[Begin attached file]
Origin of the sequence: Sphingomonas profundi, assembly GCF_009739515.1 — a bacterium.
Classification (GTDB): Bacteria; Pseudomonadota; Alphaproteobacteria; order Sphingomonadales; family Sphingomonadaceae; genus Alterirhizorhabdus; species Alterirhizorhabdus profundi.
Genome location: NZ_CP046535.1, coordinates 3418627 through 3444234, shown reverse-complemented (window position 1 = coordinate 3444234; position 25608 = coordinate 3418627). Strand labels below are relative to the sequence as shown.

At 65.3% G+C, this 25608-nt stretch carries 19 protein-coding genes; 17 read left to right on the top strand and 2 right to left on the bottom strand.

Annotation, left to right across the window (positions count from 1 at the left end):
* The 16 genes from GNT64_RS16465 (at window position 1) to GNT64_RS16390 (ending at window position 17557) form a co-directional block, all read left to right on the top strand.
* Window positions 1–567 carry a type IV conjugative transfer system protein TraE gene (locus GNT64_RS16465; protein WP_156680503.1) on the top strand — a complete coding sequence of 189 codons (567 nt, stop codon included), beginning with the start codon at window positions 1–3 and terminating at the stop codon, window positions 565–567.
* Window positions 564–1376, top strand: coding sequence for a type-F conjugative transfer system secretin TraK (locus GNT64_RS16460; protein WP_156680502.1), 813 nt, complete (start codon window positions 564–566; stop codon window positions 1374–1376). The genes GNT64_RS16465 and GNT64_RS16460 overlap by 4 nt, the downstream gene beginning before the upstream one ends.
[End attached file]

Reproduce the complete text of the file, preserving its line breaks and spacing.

Origin of the sequence: Sphingomonas profundi, assembly GCF_009739515.1 — a bacterium.
Classification (GTDB): Bacteria; Pseudomonadota; Alphaproteobacteria; order Sphingomonadales; family Sphingomonadaceae; genus Alterirhizorhabdus; species Alterirhizorhabdus profundi.
Genome location: NZ_CP046535.1, coordinates 3418627 through 3444234, shown reverse-complemented (window position 1 = coordinate 3444234; position 25608 = coordinate 3418627). Strand labels below are relative to the sequence as shown.

At 65.3% G+C, this 25608-nt stretch carries 19 protein-coding genes; 17 read left to right on the top strand and 2 right to left on the bottom strand.

Annotation, left to right across the window (positions count from 1 at the left end):
* The 16 genes from GNT64_RS16465 (at window position 1) to GNT64_RS16390 (ending at window position 17557) form a co-directional block, all read left to right on the top strand.
* Window positions 1–567 carry a type IV conjugative transfer system protein TraE gene (locus GNT64_RS16465; protein WP_156680503.1) on the top strand — a complete coding sequence of 189 codons (567 nt, stop codon included), beginning with the start codon at window positions 1–3 and terminating at the stop codon, window positions 565–567.
* Window positions 564–1376, top strand: coding sequence for a type-F conjugative transfer system secretin TraK (locus GNT64_RS16460; protein WP_156680502.1), 813 nt, complete (start codon window positions 564–566; stop codon window positions 1374–1376). The genes GNT64_RS16465 and GNT64_RS16460 overlap by 4 nt, the downstream gene beginning before the upstream one ends.